This page was updated on the 6 January 2021
National Lockdown - Stay at Home
An amendment to The Health Protection (Coronavirus, Restrictions) (All Tiers) (England) Regulations 2020 came into force on the 6 January, they impose closures and restrictions upon a number of businesses (also known as National Lockdown 3). As the Council understands the new legislation and is offered advice by Government these page will be subject to change. Preston is currently under Tier 4 Restrictions - Stay at Home.
Does my workplace have to close?
Business that must close and restricitions on opening
My workplace should be closed but its open, what can be done?
The Police and Preston City Council have powers to close businesses that remain open against the government orders.
You can report business you think should be closed using the button below
See our Covid-19 compliance in business webpages to see enforcement actions taken by Environmental Health
For details of further restrictions, not affecting businesses, visit our FAQs on local restrictions page.
My workplace can remain open, what can it do to prevent the spread of Coronavirus?
The Health and Safety Executive have published two guidance leaflets Working Safely During the Coronavirus Outbreak and Talking with your Workers about Preventing Coronavirus which are very useful and should be read in conjunction with the rest of the information on this page.
The guidance below should be used only when the current coronavirus restrictions allow your business to operate.
The Government have directed that where possible and practical to do so, employees must work from home.
As an employer you should undertake a risk assessment focusing on Covid-19.
You should use the government guidance to help you inform and complete your risk assessments. The guidance is listed below.
For more information on how to undertake a risk assessment go to the Covid-19 HSE Risk Assessment web pages which include a template Risk Assessment.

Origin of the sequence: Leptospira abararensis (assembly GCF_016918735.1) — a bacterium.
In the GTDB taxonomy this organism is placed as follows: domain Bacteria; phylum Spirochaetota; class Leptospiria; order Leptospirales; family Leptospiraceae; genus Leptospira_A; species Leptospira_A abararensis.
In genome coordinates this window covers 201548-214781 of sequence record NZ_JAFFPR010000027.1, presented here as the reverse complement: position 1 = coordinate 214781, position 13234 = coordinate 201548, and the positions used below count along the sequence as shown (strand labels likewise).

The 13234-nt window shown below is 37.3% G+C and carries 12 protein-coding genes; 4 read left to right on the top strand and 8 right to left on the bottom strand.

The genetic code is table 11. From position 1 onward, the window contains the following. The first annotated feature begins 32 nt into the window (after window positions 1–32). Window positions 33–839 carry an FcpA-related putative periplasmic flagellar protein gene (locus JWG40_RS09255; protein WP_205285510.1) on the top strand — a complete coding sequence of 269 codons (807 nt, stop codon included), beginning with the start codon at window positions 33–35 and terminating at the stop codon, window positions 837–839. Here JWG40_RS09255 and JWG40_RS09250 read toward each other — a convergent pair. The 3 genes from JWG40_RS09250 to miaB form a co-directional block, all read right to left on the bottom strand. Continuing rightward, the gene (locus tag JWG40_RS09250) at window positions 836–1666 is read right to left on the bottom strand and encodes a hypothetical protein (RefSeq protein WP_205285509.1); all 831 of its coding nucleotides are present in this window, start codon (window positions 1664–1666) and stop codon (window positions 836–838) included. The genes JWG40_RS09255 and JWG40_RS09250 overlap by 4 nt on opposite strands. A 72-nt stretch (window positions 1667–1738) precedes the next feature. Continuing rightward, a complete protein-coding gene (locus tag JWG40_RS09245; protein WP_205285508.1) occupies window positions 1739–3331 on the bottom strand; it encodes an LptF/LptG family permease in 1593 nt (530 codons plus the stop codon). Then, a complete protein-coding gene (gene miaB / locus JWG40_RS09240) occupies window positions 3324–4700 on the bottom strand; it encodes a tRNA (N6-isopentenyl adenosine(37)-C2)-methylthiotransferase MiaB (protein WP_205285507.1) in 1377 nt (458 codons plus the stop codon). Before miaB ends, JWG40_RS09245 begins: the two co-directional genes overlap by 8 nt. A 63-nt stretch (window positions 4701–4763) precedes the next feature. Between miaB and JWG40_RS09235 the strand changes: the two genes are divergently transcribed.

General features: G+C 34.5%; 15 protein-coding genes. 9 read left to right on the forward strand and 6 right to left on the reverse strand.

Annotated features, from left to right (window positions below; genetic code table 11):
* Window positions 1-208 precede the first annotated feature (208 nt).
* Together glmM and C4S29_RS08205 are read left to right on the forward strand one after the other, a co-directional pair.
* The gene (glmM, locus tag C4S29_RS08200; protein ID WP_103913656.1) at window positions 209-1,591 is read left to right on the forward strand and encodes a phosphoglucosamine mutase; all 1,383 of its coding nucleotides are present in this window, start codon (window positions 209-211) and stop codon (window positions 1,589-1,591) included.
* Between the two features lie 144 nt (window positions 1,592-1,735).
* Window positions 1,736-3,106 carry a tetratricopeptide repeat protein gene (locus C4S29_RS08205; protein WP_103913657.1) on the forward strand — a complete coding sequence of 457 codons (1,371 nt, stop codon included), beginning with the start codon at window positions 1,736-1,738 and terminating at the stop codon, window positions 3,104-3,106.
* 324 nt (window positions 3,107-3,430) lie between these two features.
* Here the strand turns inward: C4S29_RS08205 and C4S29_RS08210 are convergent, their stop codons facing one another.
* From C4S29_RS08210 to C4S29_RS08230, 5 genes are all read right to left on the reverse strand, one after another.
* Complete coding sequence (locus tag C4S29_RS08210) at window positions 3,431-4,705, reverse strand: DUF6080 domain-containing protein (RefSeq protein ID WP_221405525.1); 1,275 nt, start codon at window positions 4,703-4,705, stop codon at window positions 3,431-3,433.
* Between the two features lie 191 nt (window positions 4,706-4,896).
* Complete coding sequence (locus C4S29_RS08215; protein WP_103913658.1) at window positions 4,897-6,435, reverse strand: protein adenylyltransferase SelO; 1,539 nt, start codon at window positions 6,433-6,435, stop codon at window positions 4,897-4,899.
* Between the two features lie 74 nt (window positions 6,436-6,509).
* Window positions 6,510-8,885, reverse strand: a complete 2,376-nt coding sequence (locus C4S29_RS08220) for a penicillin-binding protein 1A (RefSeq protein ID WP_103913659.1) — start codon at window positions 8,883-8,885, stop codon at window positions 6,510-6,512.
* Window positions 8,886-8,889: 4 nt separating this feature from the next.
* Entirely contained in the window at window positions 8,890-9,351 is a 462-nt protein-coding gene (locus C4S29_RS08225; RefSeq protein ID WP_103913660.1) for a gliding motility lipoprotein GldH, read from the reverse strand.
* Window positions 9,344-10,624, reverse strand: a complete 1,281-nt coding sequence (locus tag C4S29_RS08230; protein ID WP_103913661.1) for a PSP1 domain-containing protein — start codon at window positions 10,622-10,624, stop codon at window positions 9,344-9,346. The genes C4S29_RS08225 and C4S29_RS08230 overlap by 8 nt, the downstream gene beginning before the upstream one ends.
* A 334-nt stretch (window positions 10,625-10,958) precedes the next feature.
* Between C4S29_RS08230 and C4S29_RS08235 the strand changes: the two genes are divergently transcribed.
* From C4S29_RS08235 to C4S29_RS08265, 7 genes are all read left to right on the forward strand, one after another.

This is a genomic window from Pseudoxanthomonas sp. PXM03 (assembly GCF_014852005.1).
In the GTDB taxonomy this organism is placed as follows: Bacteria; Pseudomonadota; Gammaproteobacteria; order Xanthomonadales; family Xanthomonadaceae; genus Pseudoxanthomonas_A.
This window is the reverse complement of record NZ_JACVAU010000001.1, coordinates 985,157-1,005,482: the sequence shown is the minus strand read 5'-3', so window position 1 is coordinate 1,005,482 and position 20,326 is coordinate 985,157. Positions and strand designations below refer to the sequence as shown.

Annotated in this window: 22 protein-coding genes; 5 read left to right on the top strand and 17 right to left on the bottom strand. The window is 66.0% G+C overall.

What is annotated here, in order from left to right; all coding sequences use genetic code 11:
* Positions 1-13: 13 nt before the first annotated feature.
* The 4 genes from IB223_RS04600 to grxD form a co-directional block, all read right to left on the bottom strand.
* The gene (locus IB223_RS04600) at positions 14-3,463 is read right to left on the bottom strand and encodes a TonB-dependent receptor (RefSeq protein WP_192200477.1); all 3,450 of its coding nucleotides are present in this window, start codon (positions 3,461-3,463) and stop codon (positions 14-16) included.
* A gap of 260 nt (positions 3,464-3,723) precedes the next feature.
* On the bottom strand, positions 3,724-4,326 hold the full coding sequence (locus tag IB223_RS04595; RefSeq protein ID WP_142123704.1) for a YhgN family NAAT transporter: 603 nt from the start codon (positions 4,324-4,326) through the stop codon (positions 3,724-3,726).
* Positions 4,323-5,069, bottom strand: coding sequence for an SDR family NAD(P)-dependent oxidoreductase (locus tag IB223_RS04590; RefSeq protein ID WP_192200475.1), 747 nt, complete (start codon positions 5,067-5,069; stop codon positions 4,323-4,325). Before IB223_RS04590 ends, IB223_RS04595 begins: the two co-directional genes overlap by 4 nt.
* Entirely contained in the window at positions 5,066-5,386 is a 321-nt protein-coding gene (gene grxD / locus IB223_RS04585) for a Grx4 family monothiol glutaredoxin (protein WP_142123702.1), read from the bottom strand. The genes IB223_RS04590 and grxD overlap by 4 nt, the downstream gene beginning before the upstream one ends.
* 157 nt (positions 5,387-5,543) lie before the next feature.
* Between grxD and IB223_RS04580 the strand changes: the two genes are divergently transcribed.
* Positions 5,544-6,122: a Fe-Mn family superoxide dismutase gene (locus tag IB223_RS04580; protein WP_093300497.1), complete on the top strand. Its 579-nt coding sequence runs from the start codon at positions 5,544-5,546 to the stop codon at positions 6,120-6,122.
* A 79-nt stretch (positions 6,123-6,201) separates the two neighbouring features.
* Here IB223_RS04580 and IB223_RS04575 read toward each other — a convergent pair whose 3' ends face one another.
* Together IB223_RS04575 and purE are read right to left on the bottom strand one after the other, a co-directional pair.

Preston City Council has developed an
that you can use to help you when drafting your risk assessment.
- Place posters that encourage staying home when sick, cough and sneeze etiquette, and hand hygiene at the entrance to the workplace and in other areas where they will be seen.
- Provide employees with tissues and waste bins lined with a plastic bag so that they can be emptied without contacting the contents.
- Instruct employees to clean their hands frequently, using an alcohol-based hand sanitiser that contains at least 70% alcohol and to wash their hands with soap and water for at least 20 seconds. Provide paper towels and turn of hand dryers to prevent the spread of air borne particles.
- Provide soap and water and alcohol-based hand rubs in the workplace. Ensure that adequate supplies are maintained. Place hand rubs in multiple locations and in common areas to encourage hand hygiene.
- Ensure employees keep at least 2 meters away from each other, where possible.
- Move workstations or designate workstations as vacant during this time.
- Reduce the number of employees in the workplace at any one time, perhaps introduce shift working
- Provide screens to protect employees from sneezes or coughs.
- Prop open doors so they do not have to be touched (however you should consider your fire risk assessment if the doors are fire doors nor allow staff to work in an uncomfortable draft).
- Allow employees to work from home, where possible and practical to do so. Please visit the Advisory, Conciliation and Arbitration Service (ACAS) guidance for home working.
- Make sure ventilation systems are operating properly and that windows are opened to allow fresh air into the premises.
You should share the results of your risk assessment with your workforce. If possible, you should consider publishing the results on your website (and we would expect all businesses with over 50 workers to do so).
Below you will find a notice you should display in your workplace to show you have followed this guidance.
Do Customers need to wear face masks in my business?
The government has brought into law the requirement that customers wear face coverings in the following businesses;
- public transport (aeroplanes, trains, trams and buses)
- taxis and private hire vehicles (PHVs)
- transport hubs (airports, rail and tram stations and terminals, maritime ports and terminals, bus and coach stations and terminals)
- shops and supermarkets (places which offer goods or services for retail sale or hire)
- shopping centres (malls and indoor markets)
- auction houses
- premises providing hospitality (bars, pubs, restaurants, cafes), except when seated at a table to eat or drink (see exemptions) from 24 September
- post offices, banks, building societies, high-street solicitors and accountants, credit unions, short-term loan providers, savings clubs and money service businesses
- premises providing personal care and beauty treatments (hair salons, barbers, nail salons, massage centres, tattoo and piercing parlours)
- premises providing veterinary services